Canada Cobalt Works’ AQTK drill program employs diligent standards in drill core sampling and quality assurance/quality control. Core from the above holes was sent to Swastika Laboratories in Swastika, Ontario, for analysis. Where silver was visually and significantly present, a Pulp-Metallic analysis was completed for the silver assays where the entire sample was dried, weighed and crushed over 95% then fully pulverized and passed through 147-micron screen to create a plus 147-micron fraction (metallics) and a minus 147-micron fraction (pulp). Approximately 50 grams of the metallic fraction was weighed, fused and assayed by Fire Assay. The resulting dore bead of gold and silver was weighed before adding HNO3 acid to dissolve the silver. The remaining gold bead was weighed and subtracted from the gold + silver bead to give a silver weight and grade for the metallics portion. The minus 147-micron fraction (pulp) had two samples from entire pulp which were weighed then digested by two acids aqua-regia and finalized by AAS reading for Co, Ag and Ni. Final silver grade is a calculated weighted average using grades and weights from both pulps and metallics.
As gold was not assayed in the pulps, the final gold assay was calculated by weighted average, as for the silver, but assuming a 0.0 g/t grade for the pulp portion. Cobalt and nickel were reported as percent grade. Other samples were assayed for cobalt, silver and nickel by AAS after aqua-regia digestion. Analytical accuracy and precision are monitored by the analysis of reagent blanks and reference materials at the lab. Quality control is further assured by the insertion of blind certified standard reference material and blanks into the sample stream at regular intervals by Canada Cobalt Works personnel in order to independently assess analytical accuracy.
The technical information in this news release was prepared under the supervision of Frank J. Basa, P.Eng., Canada Cobalt’s President and Chief Executive Officer, who is a member of Professional Engineers Ontario and a qualified person in accordance with National Instrument 43-101.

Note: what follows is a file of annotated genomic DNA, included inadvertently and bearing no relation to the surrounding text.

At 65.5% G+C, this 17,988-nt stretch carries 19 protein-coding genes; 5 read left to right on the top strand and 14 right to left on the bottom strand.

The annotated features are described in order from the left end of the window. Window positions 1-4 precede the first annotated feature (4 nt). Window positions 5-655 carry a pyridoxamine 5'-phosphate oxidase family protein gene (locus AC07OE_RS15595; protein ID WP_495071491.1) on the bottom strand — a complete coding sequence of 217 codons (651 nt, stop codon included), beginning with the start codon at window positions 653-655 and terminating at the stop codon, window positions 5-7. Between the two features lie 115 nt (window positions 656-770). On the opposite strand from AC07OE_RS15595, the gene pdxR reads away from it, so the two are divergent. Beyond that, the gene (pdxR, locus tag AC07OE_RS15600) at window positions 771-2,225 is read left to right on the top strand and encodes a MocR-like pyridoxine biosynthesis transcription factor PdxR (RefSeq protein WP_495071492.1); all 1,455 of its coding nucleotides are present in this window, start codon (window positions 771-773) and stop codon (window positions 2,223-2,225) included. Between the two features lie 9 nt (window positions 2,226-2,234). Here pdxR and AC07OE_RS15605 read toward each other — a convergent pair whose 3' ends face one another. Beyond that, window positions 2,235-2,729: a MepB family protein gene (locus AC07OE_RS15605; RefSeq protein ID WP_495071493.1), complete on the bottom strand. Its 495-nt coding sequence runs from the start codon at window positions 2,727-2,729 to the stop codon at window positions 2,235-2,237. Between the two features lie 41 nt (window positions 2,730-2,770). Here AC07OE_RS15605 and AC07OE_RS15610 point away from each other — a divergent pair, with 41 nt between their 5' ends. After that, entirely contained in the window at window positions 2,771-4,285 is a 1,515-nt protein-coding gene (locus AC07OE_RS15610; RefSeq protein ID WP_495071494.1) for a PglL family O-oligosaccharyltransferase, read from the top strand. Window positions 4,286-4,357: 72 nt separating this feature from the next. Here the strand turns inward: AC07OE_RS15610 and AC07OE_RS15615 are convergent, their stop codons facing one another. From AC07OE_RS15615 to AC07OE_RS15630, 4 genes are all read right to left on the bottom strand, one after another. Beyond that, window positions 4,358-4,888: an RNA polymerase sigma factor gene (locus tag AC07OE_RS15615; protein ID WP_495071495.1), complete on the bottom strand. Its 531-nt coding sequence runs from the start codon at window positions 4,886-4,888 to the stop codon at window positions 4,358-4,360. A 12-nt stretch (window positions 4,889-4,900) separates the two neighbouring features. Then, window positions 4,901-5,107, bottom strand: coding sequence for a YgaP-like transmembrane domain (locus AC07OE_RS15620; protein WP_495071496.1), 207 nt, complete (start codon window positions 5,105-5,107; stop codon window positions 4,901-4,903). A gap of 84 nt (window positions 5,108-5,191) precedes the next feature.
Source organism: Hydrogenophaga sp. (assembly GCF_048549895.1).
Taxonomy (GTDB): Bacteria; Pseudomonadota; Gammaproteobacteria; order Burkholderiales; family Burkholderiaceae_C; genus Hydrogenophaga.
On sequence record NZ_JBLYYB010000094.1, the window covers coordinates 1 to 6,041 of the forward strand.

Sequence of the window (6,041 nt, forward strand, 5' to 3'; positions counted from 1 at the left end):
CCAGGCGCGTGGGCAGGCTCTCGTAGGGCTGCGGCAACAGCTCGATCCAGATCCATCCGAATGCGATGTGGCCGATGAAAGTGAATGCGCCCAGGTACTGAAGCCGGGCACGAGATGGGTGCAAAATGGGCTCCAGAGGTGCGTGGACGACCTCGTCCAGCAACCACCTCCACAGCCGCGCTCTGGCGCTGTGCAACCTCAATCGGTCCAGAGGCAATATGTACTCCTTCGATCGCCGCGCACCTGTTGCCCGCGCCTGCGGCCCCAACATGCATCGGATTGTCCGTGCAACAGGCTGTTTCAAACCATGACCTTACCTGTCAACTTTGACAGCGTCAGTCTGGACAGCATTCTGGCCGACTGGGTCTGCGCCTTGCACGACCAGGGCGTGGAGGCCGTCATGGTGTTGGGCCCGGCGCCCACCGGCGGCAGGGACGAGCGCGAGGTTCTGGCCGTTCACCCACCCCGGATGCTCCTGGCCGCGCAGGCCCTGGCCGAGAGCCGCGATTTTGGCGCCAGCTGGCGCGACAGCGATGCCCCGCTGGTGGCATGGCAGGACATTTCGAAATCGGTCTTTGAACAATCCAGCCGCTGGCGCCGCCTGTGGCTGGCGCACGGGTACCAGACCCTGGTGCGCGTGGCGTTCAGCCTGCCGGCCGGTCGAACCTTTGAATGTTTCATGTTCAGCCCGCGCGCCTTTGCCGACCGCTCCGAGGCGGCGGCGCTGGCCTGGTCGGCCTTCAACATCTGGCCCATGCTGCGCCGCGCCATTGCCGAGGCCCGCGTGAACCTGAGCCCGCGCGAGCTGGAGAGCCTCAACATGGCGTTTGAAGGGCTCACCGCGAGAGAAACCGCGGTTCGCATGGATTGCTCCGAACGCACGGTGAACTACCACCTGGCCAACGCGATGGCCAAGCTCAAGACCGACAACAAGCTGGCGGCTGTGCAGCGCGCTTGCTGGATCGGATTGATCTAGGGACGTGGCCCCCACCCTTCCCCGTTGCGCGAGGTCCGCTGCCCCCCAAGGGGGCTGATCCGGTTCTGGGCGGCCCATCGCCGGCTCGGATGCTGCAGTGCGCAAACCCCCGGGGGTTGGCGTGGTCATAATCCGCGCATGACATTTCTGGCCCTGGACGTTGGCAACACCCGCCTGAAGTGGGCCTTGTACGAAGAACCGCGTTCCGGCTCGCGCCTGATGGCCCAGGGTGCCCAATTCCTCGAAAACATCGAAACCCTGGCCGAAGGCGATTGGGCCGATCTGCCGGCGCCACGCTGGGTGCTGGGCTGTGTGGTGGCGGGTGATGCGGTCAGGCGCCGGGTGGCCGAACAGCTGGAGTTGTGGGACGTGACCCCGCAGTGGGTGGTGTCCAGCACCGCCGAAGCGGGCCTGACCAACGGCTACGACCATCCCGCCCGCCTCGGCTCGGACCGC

About Canada Cobalt Works Inc.
Canada Cobalt is a pure play cobalt company focused on its past producing Castle mine in the Northern Ontario Cobalt Camp, Canada’s most prolific cobalt district. With underground access at Castle, a recently installed pilot plant to produce cobalt-rich gravity concentrates on site, and a proprietary hydrometallurgical process known as Re-2OX for the creation of technical grade cobalt sulphate as well as nickel-manganese-cobalt (NMC) formulations, Canada Cobalt is strategically positioned to become a vertically integrated North American leader in cobalt extraction and recovery.
“Frank J. Basa”
Frank J. Basa, P. Eng.
President and Chief Executive Officer
Neither the TSX Venture Exchange nor its Regulation Service Provider (as that term is defined in the policies of the TSX Venture Exchange) accepts responsibility for the adequacy or accuracy of this release. This news release may contain forward-looking statements including but not limited to comments regarding the timing and content of upcoming work programs, geological interpretations, receipt of property titles, potential mineral recovery processes, etc. Forward-looking statements address future events and conditions and therefore, involve inherent risks and uncertainties. Actual results may differ materially from those currently anticipated in such statements.